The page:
After birding Jamaica Bay with Mike on Saturday I had no choice but to walk through Forest Park on my way home after getting off the bus.  Such a tough task but I guess there are worse experiences possible.  The birds were active and I added several new birds to my Forest Park list, now totaling twenty-nine species.  That number should soon go up as I plan on exploring parts of the western section of the park soon, including a pond whose existence I was unaware of until a fellow birder clued me in to its location.  Anyway, this is just a quick post to share a couple of the sightings I had on Saturday on my walk home…

The highlight was definitely, as usual, the birds around the waterhole.  This little kettle pool with heavy undergrowth all around it and in it attracts birds like Britney Spears attracts paparazzi.  Watching two Rusty Blackbirds, the first I’ve seen in Forest Park, forage along the edge of it was worth the walk in and of themselves, but when I got to see a Common Grackle next to a Rusty Blackbird I was amazed at how the rusty was dwarfed.  If I had a picture I’d share it but I don’t, so instead I’ll show you another bird that was new for Forest Park for me, a Fox Sparrow.

Fox Sparrow at Forest Park, Queens, NY

And, no, that is not snow in the background but litter.  Sigh.

Also at the waterhole I was surprised to see my usual sitting rock had been co opted for use as a platform feeder.  I didn’t mind as I just sat on a nearby log and watched the birds come in to feed.  I was amazed at the diversity of birds eating the seed: everything from Red-bellied Woodpeckers to Black-capped Chickadees to this Blue Jay.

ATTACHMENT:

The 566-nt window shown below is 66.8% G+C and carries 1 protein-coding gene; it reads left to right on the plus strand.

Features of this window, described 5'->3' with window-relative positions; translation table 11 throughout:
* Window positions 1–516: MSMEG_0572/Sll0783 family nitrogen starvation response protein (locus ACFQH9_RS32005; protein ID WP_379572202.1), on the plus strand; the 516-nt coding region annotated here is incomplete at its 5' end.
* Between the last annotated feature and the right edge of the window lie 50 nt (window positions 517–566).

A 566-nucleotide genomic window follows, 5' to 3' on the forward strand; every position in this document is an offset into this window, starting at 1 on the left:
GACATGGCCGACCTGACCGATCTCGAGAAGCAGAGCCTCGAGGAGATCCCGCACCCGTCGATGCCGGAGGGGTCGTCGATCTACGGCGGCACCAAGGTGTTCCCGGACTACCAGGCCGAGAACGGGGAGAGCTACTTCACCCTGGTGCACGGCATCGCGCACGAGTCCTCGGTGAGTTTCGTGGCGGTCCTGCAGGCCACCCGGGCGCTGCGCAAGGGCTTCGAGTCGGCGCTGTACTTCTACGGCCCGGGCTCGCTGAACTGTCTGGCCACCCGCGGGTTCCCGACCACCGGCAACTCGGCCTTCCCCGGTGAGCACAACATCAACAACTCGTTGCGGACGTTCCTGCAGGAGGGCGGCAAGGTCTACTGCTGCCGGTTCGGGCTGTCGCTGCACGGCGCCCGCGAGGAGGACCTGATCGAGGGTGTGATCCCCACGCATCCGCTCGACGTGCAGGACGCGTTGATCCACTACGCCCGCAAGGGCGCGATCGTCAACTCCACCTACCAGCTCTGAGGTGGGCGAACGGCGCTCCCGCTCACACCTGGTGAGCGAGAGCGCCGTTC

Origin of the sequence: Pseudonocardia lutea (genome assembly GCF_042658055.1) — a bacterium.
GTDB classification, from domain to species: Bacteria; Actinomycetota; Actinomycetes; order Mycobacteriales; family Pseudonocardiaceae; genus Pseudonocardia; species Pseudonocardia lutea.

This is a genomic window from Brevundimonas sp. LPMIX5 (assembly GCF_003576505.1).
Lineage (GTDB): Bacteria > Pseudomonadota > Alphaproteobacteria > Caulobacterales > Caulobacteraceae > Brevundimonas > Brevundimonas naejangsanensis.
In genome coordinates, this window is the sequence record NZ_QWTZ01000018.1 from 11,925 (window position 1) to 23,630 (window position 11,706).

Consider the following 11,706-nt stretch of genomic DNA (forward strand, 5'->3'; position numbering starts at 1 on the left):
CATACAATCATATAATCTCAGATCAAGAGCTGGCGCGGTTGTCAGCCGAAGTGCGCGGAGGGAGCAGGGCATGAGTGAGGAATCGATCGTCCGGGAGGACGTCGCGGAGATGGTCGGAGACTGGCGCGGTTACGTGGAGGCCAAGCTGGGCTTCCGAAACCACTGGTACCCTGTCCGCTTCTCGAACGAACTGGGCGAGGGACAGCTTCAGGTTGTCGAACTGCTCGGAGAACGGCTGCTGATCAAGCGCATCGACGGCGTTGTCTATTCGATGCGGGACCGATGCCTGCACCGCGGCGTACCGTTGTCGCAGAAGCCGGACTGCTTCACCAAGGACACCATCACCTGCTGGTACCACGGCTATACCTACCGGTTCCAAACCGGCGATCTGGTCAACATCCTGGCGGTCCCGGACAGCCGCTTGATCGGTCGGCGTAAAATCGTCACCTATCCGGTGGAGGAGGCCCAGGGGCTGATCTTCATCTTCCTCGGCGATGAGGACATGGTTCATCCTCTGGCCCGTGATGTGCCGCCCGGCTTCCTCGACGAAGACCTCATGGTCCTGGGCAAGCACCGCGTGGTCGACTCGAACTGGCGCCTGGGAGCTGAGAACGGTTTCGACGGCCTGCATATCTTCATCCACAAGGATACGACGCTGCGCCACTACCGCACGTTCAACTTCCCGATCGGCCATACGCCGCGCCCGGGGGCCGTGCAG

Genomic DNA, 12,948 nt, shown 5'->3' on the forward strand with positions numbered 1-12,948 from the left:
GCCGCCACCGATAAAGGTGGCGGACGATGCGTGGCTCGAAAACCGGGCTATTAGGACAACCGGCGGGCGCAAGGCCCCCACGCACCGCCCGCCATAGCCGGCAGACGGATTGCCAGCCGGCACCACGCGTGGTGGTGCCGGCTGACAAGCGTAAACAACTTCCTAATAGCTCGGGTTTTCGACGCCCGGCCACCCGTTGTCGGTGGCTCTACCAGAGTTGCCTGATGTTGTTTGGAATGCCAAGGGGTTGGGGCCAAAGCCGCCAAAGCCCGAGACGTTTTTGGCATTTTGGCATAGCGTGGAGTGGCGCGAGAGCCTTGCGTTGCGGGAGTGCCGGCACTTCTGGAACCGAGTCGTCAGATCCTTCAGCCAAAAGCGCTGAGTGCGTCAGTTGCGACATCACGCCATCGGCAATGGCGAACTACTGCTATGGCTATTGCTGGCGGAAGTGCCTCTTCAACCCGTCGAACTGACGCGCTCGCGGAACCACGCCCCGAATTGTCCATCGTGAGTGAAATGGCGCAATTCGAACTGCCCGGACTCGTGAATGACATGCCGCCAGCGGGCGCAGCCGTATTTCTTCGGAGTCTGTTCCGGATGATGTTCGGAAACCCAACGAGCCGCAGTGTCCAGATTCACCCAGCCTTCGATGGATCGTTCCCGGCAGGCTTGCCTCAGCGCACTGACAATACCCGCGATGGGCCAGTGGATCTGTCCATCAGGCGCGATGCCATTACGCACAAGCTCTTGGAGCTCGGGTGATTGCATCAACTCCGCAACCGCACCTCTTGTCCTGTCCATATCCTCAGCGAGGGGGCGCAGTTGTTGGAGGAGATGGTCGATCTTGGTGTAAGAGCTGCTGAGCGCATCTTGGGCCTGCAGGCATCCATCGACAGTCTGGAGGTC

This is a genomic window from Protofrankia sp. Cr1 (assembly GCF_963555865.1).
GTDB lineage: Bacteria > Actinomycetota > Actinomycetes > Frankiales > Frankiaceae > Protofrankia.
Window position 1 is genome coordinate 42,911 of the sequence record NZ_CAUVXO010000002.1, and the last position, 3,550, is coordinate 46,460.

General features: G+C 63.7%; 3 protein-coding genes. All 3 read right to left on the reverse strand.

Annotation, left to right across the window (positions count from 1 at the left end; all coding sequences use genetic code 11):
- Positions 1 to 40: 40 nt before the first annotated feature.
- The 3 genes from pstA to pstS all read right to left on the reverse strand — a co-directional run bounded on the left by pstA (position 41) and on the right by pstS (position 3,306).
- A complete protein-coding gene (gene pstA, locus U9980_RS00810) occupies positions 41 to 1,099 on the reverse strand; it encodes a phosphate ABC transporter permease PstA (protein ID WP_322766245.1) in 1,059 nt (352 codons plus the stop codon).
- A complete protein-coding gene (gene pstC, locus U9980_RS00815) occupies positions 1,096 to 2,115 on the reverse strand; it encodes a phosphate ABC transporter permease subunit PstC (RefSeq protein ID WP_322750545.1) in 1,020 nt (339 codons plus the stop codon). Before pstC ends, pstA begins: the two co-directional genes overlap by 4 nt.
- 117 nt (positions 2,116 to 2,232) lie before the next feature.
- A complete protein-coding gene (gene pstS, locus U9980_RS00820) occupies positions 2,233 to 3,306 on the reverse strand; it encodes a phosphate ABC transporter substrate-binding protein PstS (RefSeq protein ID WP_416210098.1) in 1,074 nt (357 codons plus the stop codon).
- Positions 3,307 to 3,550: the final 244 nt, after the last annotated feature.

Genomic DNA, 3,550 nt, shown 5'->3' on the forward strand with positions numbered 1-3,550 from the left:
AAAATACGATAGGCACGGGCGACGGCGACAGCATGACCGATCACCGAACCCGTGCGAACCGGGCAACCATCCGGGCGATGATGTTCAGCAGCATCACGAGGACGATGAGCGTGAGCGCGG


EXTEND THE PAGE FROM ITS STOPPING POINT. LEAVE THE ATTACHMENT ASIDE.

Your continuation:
Blue Jay at Forest Park, Queens, NY

But I was really surprised when a Hermit Thrush jumped up on the log in front of me, in almost the exact spot the Carolina Wren had, and posed for a brief second.

Hermit Thrush at Forest Park, Queens, NY

And I was even more surprised when the same Hermit Thrush made its way over to the rock-as-platform-feeder and proceeded to scarf down seed.  I had never seen a Hermit Thrush eating seeds before but I guess it makes sense for this oft-wintering thrush.  It did get me perhaps the oddest trio of birds in one shot that I’ve managed to get yet.

Forest Park feeder medley

Hermit Thrush, Dark-eyed Junco and Downy Woodpecker

Forest Park, my home away from home…

Written by Corey
Corey is a New Yorker who lived most of his life in upstate New York but has lived in Queens since 2008. He's only been birding since 2005 but has garnered a respectable life list by birding whenever he wasn't working as a union representative or spending time with his family. He lives in Forest Hills with Daisy and Desmond Shearwater. His bird photographs have appeared on the Today Show, in Birding, Living Bird Magazine, Bird Watcher's Digest, and many other fine publications. He is also the author of the American Birding Association Field Guide to the Birds of New York.